Many Iowans may find themselves dragging this morning after the change to Daylight Saving Time over the weekend. Mike Gremmer of Des Moines, a regional vice president for the staffing service Robert Half, says we spring ahead and fall back every year, but it’s always tough for some people to lose an hour of sleep. “Eat a good breakfast, coffee is great,” Gremmer says. “I would encourage you to not eat a lot of sugary foods and maybe stock up more on protein and whole grains instead and stay hydrated.”
Studies find that productivity in most lines of work can suffer for several days after a time change. When you get to the office, Gremmer suggests you look at the critical, most time-sensitive tasks and make a to-do list of priorities. “Right away, you get right at this list and it’ll keep you focused,” Gremmer says. “In addition, focus on one thing at a time. Many times, you’re going to come in to the office, there’s going to be a lot of things on your plate, and if you try to tackle several tasks simultaneously, many times what happens is costly mistakes are made.”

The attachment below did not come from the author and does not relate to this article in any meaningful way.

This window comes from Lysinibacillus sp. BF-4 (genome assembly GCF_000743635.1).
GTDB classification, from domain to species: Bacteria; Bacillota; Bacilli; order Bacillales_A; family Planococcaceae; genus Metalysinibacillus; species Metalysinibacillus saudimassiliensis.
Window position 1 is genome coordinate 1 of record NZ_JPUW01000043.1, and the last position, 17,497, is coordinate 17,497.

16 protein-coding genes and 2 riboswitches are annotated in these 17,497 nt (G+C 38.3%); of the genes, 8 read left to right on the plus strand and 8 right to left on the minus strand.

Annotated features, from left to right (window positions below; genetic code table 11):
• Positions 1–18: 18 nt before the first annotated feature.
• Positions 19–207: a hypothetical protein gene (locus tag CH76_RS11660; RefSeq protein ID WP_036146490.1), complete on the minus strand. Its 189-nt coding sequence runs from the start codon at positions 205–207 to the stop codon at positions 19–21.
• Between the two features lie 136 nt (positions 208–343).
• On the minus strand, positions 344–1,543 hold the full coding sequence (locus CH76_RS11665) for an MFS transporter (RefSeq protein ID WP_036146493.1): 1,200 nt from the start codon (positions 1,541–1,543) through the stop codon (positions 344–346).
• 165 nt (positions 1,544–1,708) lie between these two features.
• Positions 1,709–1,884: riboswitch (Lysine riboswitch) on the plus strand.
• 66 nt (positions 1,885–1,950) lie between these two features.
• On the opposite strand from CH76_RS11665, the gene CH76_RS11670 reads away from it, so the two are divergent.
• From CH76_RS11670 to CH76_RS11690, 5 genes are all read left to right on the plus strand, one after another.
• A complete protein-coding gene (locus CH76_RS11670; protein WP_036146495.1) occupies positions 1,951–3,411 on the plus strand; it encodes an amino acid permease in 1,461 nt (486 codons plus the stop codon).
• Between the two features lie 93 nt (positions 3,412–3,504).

A survey from Robert Half found 58-percent of executives read email first thing when they get to the office. Gremmer has a warning about electronic communications. “Don’t let email inundate you,” Gremmer says. “It’s very easy to log on and once online, there’s a lot of different directions you can go. I would prioritize your time as it relates to what emails you check, which ones you don’t, and be mindful of other online distractions.”
One study on the time change finds that today and tomorrow, our risk of having a car accident will rise about six-percent, just because some of us aren’t coping well with that lost hour of sleep. The study also estimated the twice-a-year time changes cost the nation $1.7 billion a year in lost productivity.